How to Find the Best Evidence
Robert L Chatburn RRT-NPS FAARC
Introduction Databases Bibliographic Databases Citation Databases Synthesized Databases Portals Electronic Journals and Books General Internet Resources Suggestions for Conducting Searches
The Internet has made finding evidence for clinical practice fairly easy. Many different types of databases that can besearched for relevant key terms are available for free or for subscription. Bibliographic or library databases contain books, book chapters, reports, citations, abstracts, and either the full text of the articles indexed or links to the full text. Citation databases are specially designed so that you can track the progress of an idea or research topic by searching the published works that cite aparticular author or article. Synthesized databases are pre-filtered records for particular topics. They are usually subscription-based, with relatively large fees (but you can get free access in libraries). This type of database may provide the “best” evidence without extensive searches of standard bibliographic databases. Portals are Web pages that act as a starting point for using the Web orWeb-based services and links to books, journals, patient-education resources, and images. Many medical journals, including RESPIRATORY CARE, are now available online. Finally, even generalized search engines such as Google, Yahoo, Ask, and Dogpile can provide a wealth of information on medical topics. Key words: evidence, Internet, database, index, research, bibliography, Web, books, journals, searchengine. [Respir Care 2009; 54(10):1360 –1365. © 2009 Daedalus Enterprises]
Introduction As a respiratory therapist, one of your primary responsibilities is to “Actively maintain and continually improve [your] professional competence.”1 A key skill required to sustain this ethic is the ability to find the data required to
make informed decisions about best practice. In this paper I will presenta brief overview of the many sources of data available for determining the best evidence for medical practice and some introductory instruction in how to use them.2,3 Remember, data are just facts; data that impart meaning constitute information; information used is knowledge.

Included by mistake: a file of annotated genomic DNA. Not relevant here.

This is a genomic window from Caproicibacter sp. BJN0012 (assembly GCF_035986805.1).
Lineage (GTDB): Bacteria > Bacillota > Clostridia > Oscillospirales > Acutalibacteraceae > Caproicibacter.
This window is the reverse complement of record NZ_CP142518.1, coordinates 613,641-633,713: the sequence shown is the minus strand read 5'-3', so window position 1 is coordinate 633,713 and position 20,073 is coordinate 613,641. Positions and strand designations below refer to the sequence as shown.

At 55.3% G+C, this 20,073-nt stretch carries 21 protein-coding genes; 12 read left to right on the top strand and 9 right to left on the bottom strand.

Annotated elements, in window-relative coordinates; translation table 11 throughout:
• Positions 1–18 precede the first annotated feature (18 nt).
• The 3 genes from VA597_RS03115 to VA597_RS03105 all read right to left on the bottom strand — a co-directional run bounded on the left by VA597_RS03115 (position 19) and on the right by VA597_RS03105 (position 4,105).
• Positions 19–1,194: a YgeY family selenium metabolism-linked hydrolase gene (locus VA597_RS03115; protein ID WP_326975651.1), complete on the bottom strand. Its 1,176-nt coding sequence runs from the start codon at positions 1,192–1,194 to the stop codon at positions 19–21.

Robert L Chatburn RRT-NPS FAARC is affiliated with the Respiratory Institute, Cleveland Clinic, and with theDepartment of Medicine, Lerner College of Medicine, Case Western Reserve University, Cleveland, Ohio; and with Research and Clinical Services, Strategic Dynamics, Scottsdale, Arizona.
Mr Chatburn presented a version of this paper at the RESPIRATORY CARE Journal Symposium at the 54th International Respiratory Congress of the American Association for Respiratory Care, held December 13-16, 2008, inAnaheim, California. Correspondence: Robert L Chatburn RRT-NPS FAARC, Respiratory Therapy, M-56, Cleveland Clinic, 9500 Euclid Avenue, Cleveland OH 44195. E-mail: email@example.com.
Mr Chatburn has disclosed a relationship with Cardinal Health.
RESPIRATORY CARE • OCTOBER 2009 VOL 54 NO 10
A database is a structured collection offacts. A list of names and telephone numbers on a piece of paper is a database. A spreadsheet containing a business profit and loss statement is a database. And of course, a project created with a software database design program (eg, Microsoft Access) is a database. The structure is called the database model (eg, a relational model), but the specifics are beyond the scope of this article. Part of thedatabase structure is the index, or mechanism for locating specific data and for enforcing rules, such as preventing duplicate entries. Data are often indexed using a controlled vocabulary, which is a carefully selected set of words and phrases, such that each concept is described using only one term in the set and each term in the set describes only one concept. For example, an article about...
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